HIV Viral Load Guide : High and Low Values, Undetectable Levels

What is the viral load in HIV?

Viral load is an indication of the amount of virus in the bloodstream in HIV infection. It also known as HIV viral load or plasma viral load and is an important means to monitor the progress of the disease and the success of treatment.  Regularly monitoring the viral load, at least every 3 to 6 months, while on HAART (highly active antiretrovial therapy) is essential in the management of HIV/AIDS. The viral load is the amount of nucleic acid (HIV RNA) in the bloodstream and not the actual number of viruses.

In HIV infection, the virus injects its proteins (enzymes and RNA) into the CD4+ T-lymphocyte cells. The RNA is the blueprint of the virus that is used by the host’s protein-making apparatus. The proteins make up the RNA and enzymes for many more new viruses. In the viral replication process, the T-lymphocyte cell is destroyed and the number of viruses increases exponentially. CD4 count is a measure of the body’s CD4 T-lymphocyte levels and as it declines, the viral load increases. Read more on HIV and AIDS.

Meaning of Viral Load

What does the viral load mean?

HIV viral load is measured in nucleic acid copies per milliliter of blood (copies/mL). Since each virus in HIV infection contains two RNA copies, the number of virus particles is equivalent to half of the viral load value. The HIV RNA is sometimes used for early HIV screening (p24 antigen test) during the “window period” when HIV antibodies cannot be detected.

The viral load in conjunction with CD4 count is able to monitor the progression of the disease and how soon AIDS may set in. It is also an indication of the efficacy of treatment – if treatment is effective then the viral load will decline, if not then the viral load will continue to rise. The viral load can also serve as a means to identify when HAART should be started. HAART is commenced when the CD4 cell count is less than 350 cells/mm3, sometimes as low as 200 cells/mm3 or as high as 500 cells/mm3. Considering starting HAART based on the viral load, however, is not as simple and many doctors may advise patients on HAART with a viral anywhere between 10,000 to 30,000 copies/mL.

Normal Viral Load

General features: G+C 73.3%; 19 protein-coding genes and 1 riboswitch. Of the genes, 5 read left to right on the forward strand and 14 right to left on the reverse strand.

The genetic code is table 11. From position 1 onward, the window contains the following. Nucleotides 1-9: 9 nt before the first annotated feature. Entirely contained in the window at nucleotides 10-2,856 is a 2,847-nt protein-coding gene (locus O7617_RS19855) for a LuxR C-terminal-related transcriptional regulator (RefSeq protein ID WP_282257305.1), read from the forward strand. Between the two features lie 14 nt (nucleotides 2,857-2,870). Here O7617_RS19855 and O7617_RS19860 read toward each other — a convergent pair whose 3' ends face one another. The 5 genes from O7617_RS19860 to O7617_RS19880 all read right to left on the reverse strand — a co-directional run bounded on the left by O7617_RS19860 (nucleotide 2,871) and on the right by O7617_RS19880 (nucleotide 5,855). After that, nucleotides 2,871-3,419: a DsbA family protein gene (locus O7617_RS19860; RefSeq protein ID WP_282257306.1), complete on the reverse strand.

What is a normal viral load in HIV?

There is no normal value for viral load. A person who is not HIV-positive does not have a viral load since the virus does not exist in the bloodstream. Therefore the reference range cannot be determined in a manner that is considered to be “normal”. Viral load can be said to be high, low or undetectable. The aim of treatment is to attain an undetectable level for the viral load.

High Viral Load

What is considered to be a high viral load?

A viral load exceeding 10,000 copies is considered to be high. Levels may be recorded in the tens of thousands, hundreds of thousands and even reach one million or more copies/mL. A viral load above 40,000 copies/mL is considered to be very high. These very high levels are seen in uncontrolled and untreated cases. However, categorizing the viral load is insignificant as the aim of therapy is to bring the viral load to the undetectable level or at least within the low range.

Low Viral Load

What is considered to be a low viral load?

A viral load below 500 copies/mL is considered as low. The aim of treatment is to maintain the viral load at this level if the the undetectable level cannot be attained. Very high viral loads that decline below 5,000 copies/mL can be considered as being low so sometimes the term ‘low’ is relative in this case. However, a level below 500 copies/mL is a good indication that viral replication has drastically slow or ceased, albeit temporarily, and the disease is not progressing further for now.

Undetectable Viral Load

What does an undetectable viral load mean?

An undetectable viral load is reported when the level drops to below 50 copies/ milliliter. This does not mean that the virus has been eradicated from the bloodstream or that the patient is “cured”. The viral RNA may just be below the threshold and cannot be detected. Eventually the viral load will rise again and regular monitoring even with an undetectable viral load is therefore essential. The aim of treatment is to maintain the viral load at undetectable levels as long as possible.

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